It is a challenge now to separate truth from lore. It is a well-known fact that poker games were routine in the private rooms upstairs. Some say slot machines were stored and played in the basement for a period, too. And, by the way, there never was a pool in the Plantation's basement, but there was an outdoor pool in the mansion's early days.
The most important parts of the Plantation's history are not in question; they are preserved in memories.
Just inside the main entrance, at the counter where long-ago dinner guests stopped to check their coats, Danielle Berger, client relationship associate for QCR Holdings, has a front-row seat for the nostalgia that frequently drifts through the door.
"I have people come in and say they took prom pictures on the stairs," Berger said. "Recently, a woman came in who had her rehearsal dinner here.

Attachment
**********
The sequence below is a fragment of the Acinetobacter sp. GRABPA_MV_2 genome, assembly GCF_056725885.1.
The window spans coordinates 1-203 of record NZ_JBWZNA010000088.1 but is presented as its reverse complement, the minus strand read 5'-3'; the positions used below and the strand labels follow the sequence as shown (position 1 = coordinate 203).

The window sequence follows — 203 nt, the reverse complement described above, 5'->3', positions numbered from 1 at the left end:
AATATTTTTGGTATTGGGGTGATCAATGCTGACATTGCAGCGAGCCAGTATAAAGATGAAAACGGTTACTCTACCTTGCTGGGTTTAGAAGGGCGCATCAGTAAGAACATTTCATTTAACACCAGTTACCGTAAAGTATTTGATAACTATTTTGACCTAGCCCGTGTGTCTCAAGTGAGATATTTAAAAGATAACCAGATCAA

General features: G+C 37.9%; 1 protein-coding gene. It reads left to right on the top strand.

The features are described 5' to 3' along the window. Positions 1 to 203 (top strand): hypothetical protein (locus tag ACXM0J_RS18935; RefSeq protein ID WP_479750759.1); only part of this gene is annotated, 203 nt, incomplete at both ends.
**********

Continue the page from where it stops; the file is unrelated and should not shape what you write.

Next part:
"What's cool is: We get a lot of people who don't even bank here and want to come in and look around. They say, 'Is that OK?' Of course, it's OK."
In fact, when the restaurant was transformed into a banking headquarters in 1997, the pursuit of nostalgia was taken into consideration.
The Plantation's main dining room is directly beyond the main lobby. Its lavish plaster detail, gorgeous custom lighting and dazzling fireplace surely are seared into the memories of those who dined there. And that's why QCR made a point to keep it accessible.
"Most of our trust customers are older people who would remember this building," Hultquist said. "That's why we chose this room for the trust department."
Just beyond the main dining room/trust department is the Fleur-de-lis dining room, with its oversized, sculpted plaster above each extra-tall doorway. And beyond the Fleur-de-lis is the bank's lobby.
"This is probably what we changed most dramatically," Hultquist said. "This was the kitchen. The only addition we made to the building was the drive-up banking. Other than that, the building is original."
The former kitchen is an appropriate place to make deposits, given that satisfied dinner guests frequently asked to be taken to the kitchen, so they could personally tip the cooks.